Several different evaluations can be used to examine a person’s mental state. A doctor or mental health professional will assess the individual’s thoughts and feelings about themselves, their body, their relationships with others, and their risk for self-harm.

Nutrition/Dietetic concerns

People with binge-eating disorder understand that their eating pattern is abnormal and unhealthy. Nutrition counseling and meal planning can help bring weight under control, but they do not address the inability to control the impulse to binge. Nutrition counseling needs to be part of a broader treatment program that includes psychotherapy and possibly drug therapy.


Psychologists are more likely to approach the problem of binge eating by using therapy that helps the individual change his or her behavior and by treating emotional and psychological problems that cause it. For them, treating obesity is secondary to treating the behavior and the thought patterns that cause it. Psychologists tend to think that once the individual understands and can control bingeing behavior, obesity will be easier to treat.

Some types of psychotherapy that have been successful in treating people with binge-eating disorder are listed below.

  • Cognitive behavior therapy (CBT) is designed to confront and then change the individual’s thoughts and feelings about his or her body and behaviors toward food, but it does not address why those thoughts or feelings exist. Strategies to maintain self-control may be explored. This therapy is relatively short-term.
  • Interpersonal therapy is short-term therapy that helps the individual identify specific issues and problems in relationships. The individual may be asked to look at his or her family and personal history to try to recognize problem areas and to work toward resolving them.
  • Dialectical behavior therapy consists of structured private and group sessions in which the therapist and patient(s) work at reducing behaviors that interfere with quality of live, finding alternate solutions to current problem situations, and learning to regulate emotions.
  • Family therapy is helpful in treating children who are binge eaters. It teaches strategies to reduce conflict, disorder, and stress that may be factors in triggering binge eating.
  • Some people with binge-eating disorder find self-help groups and structured weight-loss programs useful, while others do not.


There is no clear prognosis for binge eating disorder. Since stress often triggers bingeing, relapses are apt to occur in response to stressful life events. Some individuals find that simply seeking help improves their control over binge eating. For example, some studies have found that receiving a placebo is as effective as receiving medication. This is one reason why some parts of the medical community refuse to accept binge eating as a genuine disorder. Many studies are underway to test different approaches to treating binge eating. Individuals interested in participating in a clinical trial at no cost can find a list of studies currently enrolling volunteers at <>.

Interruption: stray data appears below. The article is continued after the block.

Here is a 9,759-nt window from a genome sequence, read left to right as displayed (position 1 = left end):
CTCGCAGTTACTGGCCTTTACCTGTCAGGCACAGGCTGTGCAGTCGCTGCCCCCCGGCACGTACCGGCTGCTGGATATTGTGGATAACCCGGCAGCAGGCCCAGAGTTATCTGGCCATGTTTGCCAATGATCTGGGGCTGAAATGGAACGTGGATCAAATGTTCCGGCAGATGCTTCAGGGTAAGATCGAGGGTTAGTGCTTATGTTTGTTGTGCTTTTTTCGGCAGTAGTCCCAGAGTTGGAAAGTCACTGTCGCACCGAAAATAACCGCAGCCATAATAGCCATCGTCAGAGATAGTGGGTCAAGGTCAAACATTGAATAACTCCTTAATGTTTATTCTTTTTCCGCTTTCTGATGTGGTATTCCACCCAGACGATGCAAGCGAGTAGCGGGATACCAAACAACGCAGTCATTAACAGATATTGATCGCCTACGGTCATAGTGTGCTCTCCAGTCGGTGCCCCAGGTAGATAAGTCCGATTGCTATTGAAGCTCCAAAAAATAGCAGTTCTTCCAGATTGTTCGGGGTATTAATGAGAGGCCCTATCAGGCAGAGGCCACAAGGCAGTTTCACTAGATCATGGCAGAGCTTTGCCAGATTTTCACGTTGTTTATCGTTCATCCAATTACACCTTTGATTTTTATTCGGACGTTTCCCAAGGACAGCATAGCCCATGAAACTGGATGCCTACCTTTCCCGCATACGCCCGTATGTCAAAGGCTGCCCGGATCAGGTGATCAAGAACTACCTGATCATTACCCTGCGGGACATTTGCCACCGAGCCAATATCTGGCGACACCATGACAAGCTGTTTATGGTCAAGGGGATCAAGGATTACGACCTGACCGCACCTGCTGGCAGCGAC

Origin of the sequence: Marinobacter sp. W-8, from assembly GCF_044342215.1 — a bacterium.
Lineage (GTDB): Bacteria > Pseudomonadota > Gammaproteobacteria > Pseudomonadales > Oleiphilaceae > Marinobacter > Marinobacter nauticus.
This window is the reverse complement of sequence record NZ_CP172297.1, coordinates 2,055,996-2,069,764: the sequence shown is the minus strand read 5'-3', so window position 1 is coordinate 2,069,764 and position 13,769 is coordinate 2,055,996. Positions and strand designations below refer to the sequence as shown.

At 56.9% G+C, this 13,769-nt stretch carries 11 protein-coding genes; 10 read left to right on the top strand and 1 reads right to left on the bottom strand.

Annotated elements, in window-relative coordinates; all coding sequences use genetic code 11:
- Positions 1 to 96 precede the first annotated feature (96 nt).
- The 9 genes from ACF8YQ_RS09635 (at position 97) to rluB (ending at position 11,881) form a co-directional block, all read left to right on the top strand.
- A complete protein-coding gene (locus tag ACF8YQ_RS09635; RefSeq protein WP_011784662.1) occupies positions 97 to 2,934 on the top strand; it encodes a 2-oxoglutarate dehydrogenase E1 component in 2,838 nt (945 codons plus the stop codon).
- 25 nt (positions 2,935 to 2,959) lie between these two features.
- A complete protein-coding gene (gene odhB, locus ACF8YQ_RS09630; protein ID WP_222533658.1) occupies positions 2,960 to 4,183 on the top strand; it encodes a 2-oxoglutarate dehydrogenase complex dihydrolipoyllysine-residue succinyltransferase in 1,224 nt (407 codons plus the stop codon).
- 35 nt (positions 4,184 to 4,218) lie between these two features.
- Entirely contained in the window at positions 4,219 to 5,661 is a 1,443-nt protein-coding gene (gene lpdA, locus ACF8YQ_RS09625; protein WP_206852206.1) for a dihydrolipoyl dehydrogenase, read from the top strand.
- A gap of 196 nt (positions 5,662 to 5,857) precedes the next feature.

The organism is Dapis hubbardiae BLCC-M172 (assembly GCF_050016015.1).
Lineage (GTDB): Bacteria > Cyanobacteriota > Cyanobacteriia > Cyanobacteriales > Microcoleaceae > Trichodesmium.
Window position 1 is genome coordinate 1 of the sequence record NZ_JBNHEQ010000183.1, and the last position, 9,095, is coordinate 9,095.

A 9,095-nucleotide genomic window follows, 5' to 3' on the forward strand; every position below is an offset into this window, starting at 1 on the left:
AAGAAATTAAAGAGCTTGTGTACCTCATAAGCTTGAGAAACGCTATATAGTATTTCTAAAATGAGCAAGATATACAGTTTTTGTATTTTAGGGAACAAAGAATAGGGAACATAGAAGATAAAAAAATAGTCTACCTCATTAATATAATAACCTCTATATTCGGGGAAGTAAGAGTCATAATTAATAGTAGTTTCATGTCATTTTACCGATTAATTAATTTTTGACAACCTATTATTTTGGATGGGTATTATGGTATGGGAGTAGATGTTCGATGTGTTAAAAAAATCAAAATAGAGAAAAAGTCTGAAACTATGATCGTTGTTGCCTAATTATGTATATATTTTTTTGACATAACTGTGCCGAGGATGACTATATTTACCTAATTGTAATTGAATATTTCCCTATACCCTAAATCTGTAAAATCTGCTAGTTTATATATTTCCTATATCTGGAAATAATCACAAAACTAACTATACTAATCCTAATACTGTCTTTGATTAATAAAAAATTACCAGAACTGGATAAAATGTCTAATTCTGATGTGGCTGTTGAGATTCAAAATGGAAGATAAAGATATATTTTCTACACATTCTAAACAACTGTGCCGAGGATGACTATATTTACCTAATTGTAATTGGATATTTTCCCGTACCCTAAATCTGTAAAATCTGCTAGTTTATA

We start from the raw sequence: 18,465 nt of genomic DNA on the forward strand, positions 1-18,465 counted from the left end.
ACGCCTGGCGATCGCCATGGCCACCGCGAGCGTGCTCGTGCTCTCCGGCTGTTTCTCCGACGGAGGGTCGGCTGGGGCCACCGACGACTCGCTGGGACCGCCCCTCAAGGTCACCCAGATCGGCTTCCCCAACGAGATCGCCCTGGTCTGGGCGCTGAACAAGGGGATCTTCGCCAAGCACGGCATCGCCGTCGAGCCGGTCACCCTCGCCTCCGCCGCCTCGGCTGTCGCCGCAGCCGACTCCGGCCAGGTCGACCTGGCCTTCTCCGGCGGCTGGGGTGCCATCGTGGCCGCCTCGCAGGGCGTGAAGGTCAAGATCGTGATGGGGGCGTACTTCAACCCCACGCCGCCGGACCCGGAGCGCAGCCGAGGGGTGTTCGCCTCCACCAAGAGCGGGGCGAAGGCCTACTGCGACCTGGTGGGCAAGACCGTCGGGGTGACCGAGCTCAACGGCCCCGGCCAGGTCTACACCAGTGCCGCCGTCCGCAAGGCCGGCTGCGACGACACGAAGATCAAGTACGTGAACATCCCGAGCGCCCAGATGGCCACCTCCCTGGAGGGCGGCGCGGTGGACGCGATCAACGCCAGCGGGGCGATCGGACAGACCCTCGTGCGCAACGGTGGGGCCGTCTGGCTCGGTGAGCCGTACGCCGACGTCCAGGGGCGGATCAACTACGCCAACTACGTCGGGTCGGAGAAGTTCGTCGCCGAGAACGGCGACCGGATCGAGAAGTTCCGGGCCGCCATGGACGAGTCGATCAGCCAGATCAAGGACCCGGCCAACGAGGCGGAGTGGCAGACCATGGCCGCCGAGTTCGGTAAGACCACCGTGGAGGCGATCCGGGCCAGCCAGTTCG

Since binge eating is difficult to detect, it is also difficult to prevent. Some prevention strategies are listed below

  • Parent should not obsess about their weight, appearance, and diet in front of their children.
  • Do not tease people about their body shapes or compare them to others.
  • Make it clear that family members are loved and accepted as they are.
  • Try to eat meals together as a family whenever possible; avoid eating alone.
  • Avoid using food for comfort in times of stress.
  • Monitoring negative self-talk; practice positive self-talk.
  • Spend time doing something enjoyable every day
  • Stay busy, but not overly busy
  • Be alert to signs of low self-worth, anxiety, depression, and drug or alcohol abuse and seek help as soon as these signs appear.


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American Psychological Association. 750 First Street, NE, Washington, DC 20002-4242. Telephone: (800) 374-2721; (202) 336-5500. TDD/TTY: (202)336-6123. Website: <>

National Association of Anorexia Nervosa and Associated Disorders (ANAD). P.O. Box 7 Highland Park, IL 60035. Telephone: (847) 831-3438. Website: <>

National Eating Disorders Association. 603 Stewart Street, Suite 803, Seattle, WA 98101. Help and Referral Line: (800) 931-2237. Office Telephone: (206) 382-3587. Website: <>.


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Tish Davidson, A.M.